The many downsides of lockdowns have also become more evident over the past year or so in terms of economic impacts and declining mental health, among others, leading many to question whether the cure is worse than the disease. Perhaps people are also getting sick and tired of officials who never miss a paycheck telling everyone else they should miss theirs.
In response to the early data on Omicron, several provinces reinstated some restrictive measures. Ontario once again limited attendance at indoor public events to 50 per cent of capacity and capped social gatherings at 10 people indoors and 25 outdoors. No food or drink service is to take place at sporting events, cinemas and similar public facilities. Quebec is going even further and shutting down schools, gyms, movie theatres and bars. Restaurants may stay open for limited hours at 50 per cent capacity, and working from home is mandated for all non-essential workers. BC is limiting capacity to 50 per cent in large venues and banned all New Year’s Eve organized events. The federal government has advised against unnecessary international travel, but has not yet instituted a ban.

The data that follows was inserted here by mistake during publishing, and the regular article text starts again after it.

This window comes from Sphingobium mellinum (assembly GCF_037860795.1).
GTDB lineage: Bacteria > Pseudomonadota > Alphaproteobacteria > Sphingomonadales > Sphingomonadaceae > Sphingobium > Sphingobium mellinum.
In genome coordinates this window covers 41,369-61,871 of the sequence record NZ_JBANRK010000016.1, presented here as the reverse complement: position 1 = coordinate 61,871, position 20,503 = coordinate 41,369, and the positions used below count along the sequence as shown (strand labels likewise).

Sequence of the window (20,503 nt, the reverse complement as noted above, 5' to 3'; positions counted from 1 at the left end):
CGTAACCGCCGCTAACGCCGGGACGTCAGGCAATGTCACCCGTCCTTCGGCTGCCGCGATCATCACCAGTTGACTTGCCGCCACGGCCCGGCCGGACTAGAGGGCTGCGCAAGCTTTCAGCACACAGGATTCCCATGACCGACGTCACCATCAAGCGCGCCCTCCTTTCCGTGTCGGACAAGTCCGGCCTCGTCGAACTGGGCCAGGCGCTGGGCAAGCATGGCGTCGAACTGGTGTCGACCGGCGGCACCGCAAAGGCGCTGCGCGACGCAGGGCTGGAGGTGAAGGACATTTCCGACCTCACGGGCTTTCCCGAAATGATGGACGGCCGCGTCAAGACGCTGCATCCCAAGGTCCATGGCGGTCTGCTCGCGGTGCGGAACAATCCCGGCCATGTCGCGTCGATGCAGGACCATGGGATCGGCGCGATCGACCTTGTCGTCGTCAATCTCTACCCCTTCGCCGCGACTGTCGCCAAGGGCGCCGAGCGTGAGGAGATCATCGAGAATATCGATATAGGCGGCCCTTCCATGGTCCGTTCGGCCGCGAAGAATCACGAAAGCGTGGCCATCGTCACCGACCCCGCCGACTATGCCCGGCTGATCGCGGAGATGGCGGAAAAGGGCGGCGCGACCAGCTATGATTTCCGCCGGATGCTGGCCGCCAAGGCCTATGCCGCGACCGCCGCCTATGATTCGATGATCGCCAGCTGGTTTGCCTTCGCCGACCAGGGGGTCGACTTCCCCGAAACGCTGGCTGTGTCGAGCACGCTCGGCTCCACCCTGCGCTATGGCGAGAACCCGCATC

Amid the flurry of new and recycled measures, the federal and provincial governments have also finally decided to make rapid covid tests widely available. Most other countries have been using rapid tests for a very long time and they have proven effective as an early warning of infection and permitted an additional layer of protection in schools, businesses and public events. Canada’s delayed acceptance of rapid tests is partly attributed to Health Canada’s slow approval rate and the fact that only a handful of these tests have been approved in Canada, making them expensive and limiting supply. Some other countries have approved many different rapid tests, reducing their cost and increasing availability. The Canadian medical establishment has also been hesitant as the rapid tests are not as accurate as the more thorough PCR tests where results take much longer. Despite some hesitancy, other countries have proven that rapid tests have an important role to play and it’s about time Canada finally got on board with this additional pandemic tool.